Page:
Here’s a topic that hasn’t come up but probably should in the debates over Amy Coney Barrett’s likely tenure on the U.S. Supreme Court: public funding of private schools that discriminate.
Barrett served from 2015-17 on the board of Trinity School at Greenlawn, a South Bend Catholic school, the New York Times reported. Trinity had a policy during Barrett’s time on the board that effectively prohibited same-sex couples from enrolling their children in the school, according to the Times.
That would seem to cast doubt on Barrett’s claim in her confirmation hearing that she had “never discriminated on the basis of sexual preference” and would not do so. It also raises policy questions about whether publicly funded institutions should practice discrimination.
In the two years that Barrett was on the Trinity board, the school received over a half million dollars in Indiana voucher program funding. Since the start of the state’s voucher program, Trinity School at Greenlawn has received nearly $2 million in state support for student tuition.
Indiana established its school voucher program in 2011, providing state funding to help families pay tuition at private schools, most of which are religious schools. Students qualify for the program by family income and other factors.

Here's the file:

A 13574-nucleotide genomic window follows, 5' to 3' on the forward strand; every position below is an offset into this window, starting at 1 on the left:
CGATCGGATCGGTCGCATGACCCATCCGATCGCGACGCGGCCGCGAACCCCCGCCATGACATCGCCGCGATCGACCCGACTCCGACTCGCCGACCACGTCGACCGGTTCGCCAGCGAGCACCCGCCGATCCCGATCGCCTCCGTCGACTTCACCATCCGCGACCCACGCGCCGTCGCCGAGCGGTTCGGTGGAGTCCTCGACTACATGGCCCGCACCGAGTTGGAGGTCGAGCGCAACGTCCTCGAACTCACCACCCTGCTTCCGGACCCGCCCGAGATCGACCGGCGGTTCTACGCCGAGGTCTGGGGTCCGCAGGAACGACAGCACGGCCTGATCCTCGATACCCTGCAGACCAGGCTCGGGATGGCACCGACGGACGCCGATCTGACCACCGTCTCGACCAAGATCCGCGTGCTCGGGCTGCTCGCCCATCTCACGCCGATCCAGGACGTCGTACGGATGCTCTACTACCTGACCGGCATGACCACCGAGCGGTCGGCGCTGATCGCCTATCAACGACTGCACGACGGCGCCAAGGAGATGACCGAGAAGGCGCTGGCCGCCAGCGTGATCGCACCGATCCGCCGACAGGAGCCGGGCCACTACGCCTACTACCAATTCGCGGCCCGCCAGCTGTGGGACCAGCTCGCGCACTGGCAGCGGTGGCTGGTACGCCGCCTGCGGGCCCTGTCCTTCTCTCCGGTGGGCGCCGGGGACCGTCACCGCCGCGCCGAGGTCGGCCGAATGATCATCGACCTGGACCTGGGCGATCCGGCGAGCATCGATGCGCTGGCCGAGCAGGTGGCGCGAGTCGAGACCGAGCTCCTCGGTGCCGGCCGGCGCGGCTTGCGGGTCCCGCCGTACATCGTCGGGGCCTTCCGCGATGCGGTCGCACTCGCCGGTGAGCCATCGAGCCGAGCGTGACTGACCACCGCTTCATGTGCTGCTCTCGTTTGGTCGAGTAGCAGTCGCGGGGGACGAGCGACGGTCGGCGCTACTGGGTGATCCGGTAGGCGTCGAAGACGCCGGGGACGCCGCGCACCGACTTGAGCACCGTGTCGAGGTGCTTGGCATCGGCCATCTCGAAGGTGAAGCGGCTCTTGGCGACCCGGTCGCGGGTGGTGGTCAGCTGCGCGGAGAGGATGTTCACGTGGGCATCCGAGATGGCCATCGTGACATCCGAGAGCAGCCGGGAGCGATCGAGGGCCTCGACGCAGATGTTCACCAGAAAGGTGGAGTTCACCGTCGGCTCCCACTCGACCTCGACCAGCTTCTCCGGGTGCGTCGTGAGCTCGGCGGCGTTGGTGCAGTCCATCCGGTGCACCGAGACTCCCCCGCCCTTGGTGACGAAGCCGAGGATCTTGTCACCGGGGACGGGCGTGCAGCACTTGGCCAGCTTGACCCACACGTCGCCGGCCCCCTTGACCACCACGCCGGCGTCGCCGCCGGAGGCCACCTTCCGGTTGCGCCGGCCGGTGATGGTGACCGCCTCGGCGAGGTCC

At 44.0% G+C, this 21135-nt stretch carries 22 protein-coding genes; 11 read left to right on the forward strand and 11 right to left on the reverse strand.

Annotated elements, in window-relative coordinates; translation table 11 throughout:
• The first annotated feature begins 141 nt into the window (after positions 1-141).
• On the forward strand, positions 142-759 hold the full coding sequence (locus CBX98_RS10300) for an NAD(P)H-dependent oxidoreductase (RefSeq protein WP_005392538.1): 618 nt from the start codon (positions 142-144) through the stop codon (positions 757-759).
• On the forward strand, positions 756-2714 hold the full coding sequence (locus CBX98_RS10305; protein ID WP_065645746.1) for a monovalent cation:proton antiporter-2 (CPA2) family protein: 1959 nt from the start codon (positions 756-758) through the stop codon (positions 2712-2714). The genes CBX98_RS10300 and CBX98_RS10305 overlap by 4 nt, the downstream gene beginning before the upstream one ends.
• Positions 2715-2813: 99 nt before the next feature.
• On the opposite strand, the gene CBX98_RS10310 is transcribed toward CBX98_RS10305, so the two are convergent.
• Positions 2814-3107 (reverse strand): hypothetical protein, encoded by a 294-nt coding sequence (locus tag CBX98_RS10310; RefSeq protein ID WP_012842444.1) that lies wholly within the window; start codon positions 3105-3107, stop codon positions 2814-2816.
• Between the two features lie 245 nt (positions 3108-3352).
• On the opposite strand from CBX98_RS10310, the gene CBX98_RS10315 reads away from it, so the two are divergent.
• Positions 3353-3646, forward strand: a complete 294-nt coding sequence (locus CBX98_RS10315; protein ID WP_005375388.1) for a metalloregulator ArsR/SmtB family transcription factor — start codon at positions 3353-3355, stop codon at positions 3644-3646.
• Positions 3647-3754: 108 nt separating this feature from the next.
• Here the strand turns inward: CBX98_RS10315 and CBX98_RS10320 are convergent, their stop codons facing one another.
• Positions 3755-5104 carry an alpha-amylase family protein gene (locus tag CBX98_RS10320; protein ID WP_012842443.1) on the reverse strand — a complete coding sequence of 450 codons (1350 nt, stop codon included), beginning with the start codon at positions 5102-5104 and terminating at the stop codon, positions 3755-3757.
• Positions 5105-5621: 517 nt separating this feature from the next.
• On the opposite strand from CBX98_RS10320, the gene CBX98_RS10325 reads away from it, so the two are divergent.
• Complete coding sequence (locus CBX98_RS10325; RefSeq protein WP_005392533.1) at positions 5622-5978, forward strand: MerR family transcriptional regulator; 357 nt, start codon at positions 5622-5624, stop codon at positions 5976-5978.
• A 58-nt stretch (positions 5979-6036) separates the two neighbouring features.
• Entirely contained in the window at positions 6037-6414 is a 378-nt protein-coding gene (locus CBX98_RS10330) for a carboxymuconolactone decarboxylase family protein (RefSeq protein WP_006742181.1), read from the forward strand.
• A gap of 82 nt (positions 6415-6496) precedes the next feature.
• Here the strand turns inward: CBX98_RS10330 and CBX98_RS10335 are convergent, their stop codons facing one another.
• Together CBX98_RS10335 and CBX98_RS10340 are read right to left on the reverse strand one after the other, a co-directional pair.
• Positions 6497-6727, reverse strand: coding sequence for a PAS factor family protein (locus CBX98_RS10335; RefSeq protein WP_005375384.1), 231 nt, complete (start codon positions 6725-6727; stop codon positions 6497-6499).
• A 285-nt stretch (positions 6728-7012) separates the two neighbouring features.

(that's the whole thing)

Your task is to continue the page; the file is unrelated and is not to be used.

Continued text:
Trinity School at Greenlawn enrolls about 250 students in grades 6-12; 85 received vouchers last year.
It’s not clear whether the school still has a policy that would keep out the children of same-sex couples. The school’s handbook says Trinity considers marriage to be “a legal and committed relationship between a man and a woman.” It says that sex outside of marriage, whether straight or gay, is “not in keeping with God’s plan for human sexuality.”
But the handbook also says, “We do not require parents to subscribe to this position.” Unlike some Christian voucher schools, it doesn’t require students and parents to sign a statement of faith.
Indiana private schools that receive voucher funding may not discriminate by race, color or national origin but they may discriminate by religion, sexual orientation, gender identity and disability, and they may turn away students for academic reasons or simply because they aren’t a good “fit.”
Meanwhile, the Supreme Court seems to have abandoned the once mainstream idea that public funding for religious schools violates the constitutional separation of church and state. Instead, the ground has shifted to whether laws that regulate voucher programs are infringing on religious freedom.
In June, the court ruled that Montana couldn’t legally exclude religious schools from a private-school voucher program. An upcoming case challenges whether Maryland can exclude schools that discriminate from receiving vouchers. And some voucher supporters have come close to arguing that parents have a legal right to state funding for their children’s private schools.
These are tough questions that may soon reach a Supreme Court that will include Amy Coney Barrett, former board member of a voucher-receiving school that discriminated.